Northwest Vacation Recap: Portland

We have just returned from a Northwest Adventure in Portland and Seattle, our first trip to the West Coast since our honeymoon (in 2014!) where we traveled to San Francisco and Sonoma. We look forward to telling you about our favorite activities and of course our favorite restaurants! First up, Portland!

Saturday

We arrived in Portland late Saturday night, tired from our flight but definitely ready to do some exploring. We were staying at an Airbnb in the North Mississippi/Williams neighborhood, a hip neighborhood in Northeast Portland bustling with nightlife. One of my friends had told me about Alibi Tiki Bar, a 1940s tiki bar that is still in existence today. Our impression is that it felt very “Portland” – quirky and laid-back. Basically, the complete opposite of life in the Northeast. We were starving, so we ate a little bit of food – I would describe it as vaguely American Chinese food. This may sound odd, but the original tiki bars served an American version of Chinese food, considered exotic in the 1930s.

Alibi Tiki Bar neon sign

Sunday

Portland is known for being the premier biking city in America, due to having decades of bike-friendly policies. It should be no surprise, then, that we mainly got around the city by Biketown bike, their bikesharing system. The orange bikes were lighter than Capital Bikeshare, plus they had a basket which made running errands easy. You can also dock Biketown bikes at any public bike dock, which is incredible.

Marnay on a Biketown bike in Portland

We biked across the Broadway Bridge and arrived at Ken’s Artisan Bakery. Ken’s is one of the best and most well-known bakeries in America. Of all things, we shared a locally made hot dog on an incredible baguette-like bun and some incredible macarons. A great way to start the morning in Portland.

Ken’s Artisan Bakery macarons

Portland has an aerial tram. It goes from a medical school and doctors offices to the corresponding hospital, on top of a hill. Still, it offered some incredible views of the Willamette River below and I’m glad we did it!

Portland aerial tram

 

Dinner that night was with one my old MARC train friend, Marcel, and his wife Martha. In June, Marcel moved to Portland from DC for work, so it was awesome to see them. We met at Tusk, a Middle-Eastern restaurant that Food & Wine Magazine recently named one of the best new restaurants in the country. All of the food was communal and it made a great way to catch up. All four of us agreed on a best bite: Melons, cucumbers, celtuce, pepper (hot!), cilantro and pepitas.

Tusk hummus with tehina, paprika and cumin

Tusk melons with cucumbers, celtuce, pepper, cilantro and pepita.

Marnay, Paul, Marcel and Martha at Tusk in Portland

It had been a long day, but we fit in some walking through the Laurelhurst neighborhood and a trip to Base Camp Brewing for a nightcap. A long but exciting day.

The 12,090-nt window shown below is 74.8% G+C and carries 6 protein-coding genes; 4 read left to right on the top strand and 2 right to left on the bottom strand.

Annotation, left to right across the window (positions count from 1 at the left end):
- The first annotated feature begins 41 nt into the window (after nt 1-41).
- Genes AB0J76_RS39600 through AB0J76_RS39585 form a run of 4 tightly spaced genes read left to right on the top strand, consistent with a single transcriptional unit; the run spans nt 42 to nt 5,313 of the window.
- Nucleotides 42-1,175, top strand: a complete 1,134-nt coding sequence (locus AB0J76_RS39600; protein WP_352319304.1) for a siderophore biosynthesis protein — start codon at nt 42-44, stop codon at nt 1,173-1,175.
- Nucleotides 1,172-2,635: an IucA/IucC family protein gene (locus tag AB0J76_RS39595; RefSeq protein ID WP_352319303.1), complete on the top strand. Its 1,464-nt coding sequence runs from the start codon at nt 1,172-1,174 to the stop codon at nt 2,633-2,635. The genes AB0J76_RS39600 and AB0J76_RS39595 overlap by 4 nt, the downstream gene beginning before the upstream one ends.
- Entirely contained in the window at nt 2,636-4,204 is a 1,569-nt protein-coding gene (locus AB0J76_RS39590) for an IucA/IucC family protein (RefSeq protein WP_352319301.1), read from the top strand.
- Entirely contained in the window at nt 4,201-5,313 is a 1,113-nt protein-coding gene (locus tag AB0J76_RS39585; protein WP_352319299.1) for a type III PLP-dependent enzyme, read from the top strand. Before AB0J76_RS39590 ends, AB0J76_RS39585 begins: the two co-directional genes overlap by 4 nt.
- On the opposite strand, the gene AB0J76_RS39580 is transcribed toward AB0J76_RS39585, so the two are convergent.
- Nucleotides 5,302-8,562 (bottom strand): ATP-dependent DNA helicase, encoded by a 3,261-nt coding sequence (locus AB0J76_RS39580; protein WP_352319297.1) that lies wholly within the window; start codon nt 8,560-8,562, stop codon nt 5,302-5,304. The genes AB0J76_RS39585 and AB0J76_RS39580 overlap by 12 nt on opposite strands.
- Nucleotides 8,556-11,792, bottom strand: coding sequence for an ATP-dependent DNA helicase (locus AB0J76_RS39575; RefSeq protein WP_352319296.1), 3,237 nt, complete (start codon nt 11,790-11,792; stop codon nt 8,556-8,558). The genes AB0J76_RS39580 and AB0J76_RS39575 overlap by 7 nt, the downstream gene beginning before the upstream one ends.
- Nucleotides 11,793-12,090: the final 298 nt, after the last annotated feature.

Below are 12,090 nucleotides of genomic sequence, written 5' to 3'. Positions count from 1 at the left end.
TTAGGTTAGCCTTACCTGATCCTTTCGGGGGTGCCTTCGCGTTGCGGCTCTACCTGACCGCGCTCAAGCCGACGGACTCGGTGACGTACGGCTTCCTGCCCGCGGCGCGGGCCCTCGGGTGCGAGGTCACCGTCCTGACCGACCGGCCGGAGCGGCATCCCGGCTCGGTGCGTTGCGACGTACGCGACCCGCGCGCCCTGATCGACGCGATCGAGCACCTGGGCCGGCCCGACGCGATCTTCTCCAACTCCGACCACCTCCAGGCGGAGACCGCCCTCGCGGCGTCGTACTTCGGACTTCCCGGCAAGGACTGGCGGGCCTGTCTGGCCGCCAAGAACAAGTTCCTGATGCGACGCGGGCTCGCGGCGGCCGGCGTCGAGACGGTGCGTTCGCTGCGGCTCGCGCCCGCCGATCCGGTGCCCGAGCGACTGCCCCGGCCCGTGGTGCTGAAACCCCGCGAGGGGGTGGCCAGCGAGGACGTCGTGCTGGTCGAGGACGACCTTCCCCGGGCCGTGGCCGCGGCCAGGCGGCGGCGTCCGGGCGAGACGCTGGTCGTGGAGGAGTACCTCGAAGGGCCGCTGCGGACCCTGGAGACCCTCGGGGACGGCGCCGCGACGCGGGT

Monday

One requirement for Portland was that we needed to stay in an Airbnb that was walking distance to a Blue Star Donuts location and luckily we were two short blocks away from their Northeast Portland shop. We shared their signature Blueberry Bourbon Basil and their incredible Apple Fritter. So darn good!

Blue Star Donuts in Northeast Portland

Next, we headed to Portland’s Waterfront Trail, and biked along the Willamette River. We ended the ride by crossing the river over the Tilikum Crossing, the country’s first pedestrian and transit only bridge. It carries bikes, pedestrians, buses, light rail and streetcars. How amazing is that?!

Paul biking on the Tilikum Crossing bridge

That night, we had a nice bike ride through a few different neighborhoods en route to Han Oak, a Korean-inspired restaurant from chef Peter Cho. We were second in line, so we were able to sit at the chef’s counter right in front of the open kitchen. What a view! On Sunday and Monday nights, Han Oak has dumpling and noodle night. However, that night they had a guest chef cooking Indonesian Barbecue. Our best bite, and possibly the top bite in all of Portland, was the Indonesian Barbecue platter.

Han Oak dumplings

Han Oak Indonesian Barbecue

After dinner, we did some walking through nearby neighborhoods and then biked to Stormbreaker Brewing, just outside of our apartment. We stopped to pick up a growler so that we could enjoy it at home with the rest of our donuts. There wasn’t a TV, so we watched Portlandia on Netflix! Another fun night!

Blue Star Donuts, Stormbreaker Brewing growler and Portlandia on Netflix in our Airbnb in Portland

Tuesday

Tuesday was wine country day. But first, we had breakfast at Pop Bagel, a small bagel shop where all the bagels are pretzel bagels! It was a cool concept. The location, inside of an office building, made me jealous because my office building doesn’t have anything like this!

Pop Bagels

We took an Amtrak bus from Union Station to Salem, the capital of Oregon and our jumping off point for exploring the Willamette Valley. Once we arrived in Salem, we headed straight to Brooks Wine, Riesling specialists located in the Eola-Amity Hills subregion of the Willamette Valley. Before we left for Oregon, I read a wine column from a national columnist about wines to get for special occasions – one of the wines was from Brooks!

Brooks Wine vineyard

Brooks was incredible, the best winery we have ever been to. Since they specialize in white wines, we made sure to both get white wine tastings. Our favorites were the Sweet P Riesling (the one that was recommended in the column) and the Amycas, a blend of Pinot Gris, Pinot Blanc, Muscat, Gewurztraminer and Riesling. We came away with a bottle of each.

After Brooks, we headed to Domaine Drouhin, in the Dundee Hills subregion. The Drouhin family is originally from Burgundy, home of the best Pinot Noir in the world. You can understand why we took home a bottle of their 2014 Dundee Hills Pinot Noir.

Paul and Marnay at Domaine Drouhin

We took the very retro Amtrak Cascades train from Salem back to Portland. Although we were tired, we were hungry after a day of drinking wine! When we were back in Portland, we grabbed Biketown bikes and picked up takeout from Pok Pok Noi, part of the amazing Pok Pok family of restaurants. The boar collar and Vienamese wings were delicious!

retro Amtrak Cascades train from Salem to Portland

Wednesday

Our last full day in Portland. We got an early start by heading to Blue Star Donuts for another apple fritter. The best fritters ever! We took Biketown bikes and ended up at the iconic Powell’s Books, a must visit in Portland.

Lunch was at Maurice, a really cool European-style café that is only open for lunch. They serve French-Danish food plus vermouth, wine and sherry and incredible desserts and pastries. I do not think that we have been anywhere in America like this, it was really unique.

Maurice cardamom kissed squid

Maurice scone and pepper cheesecake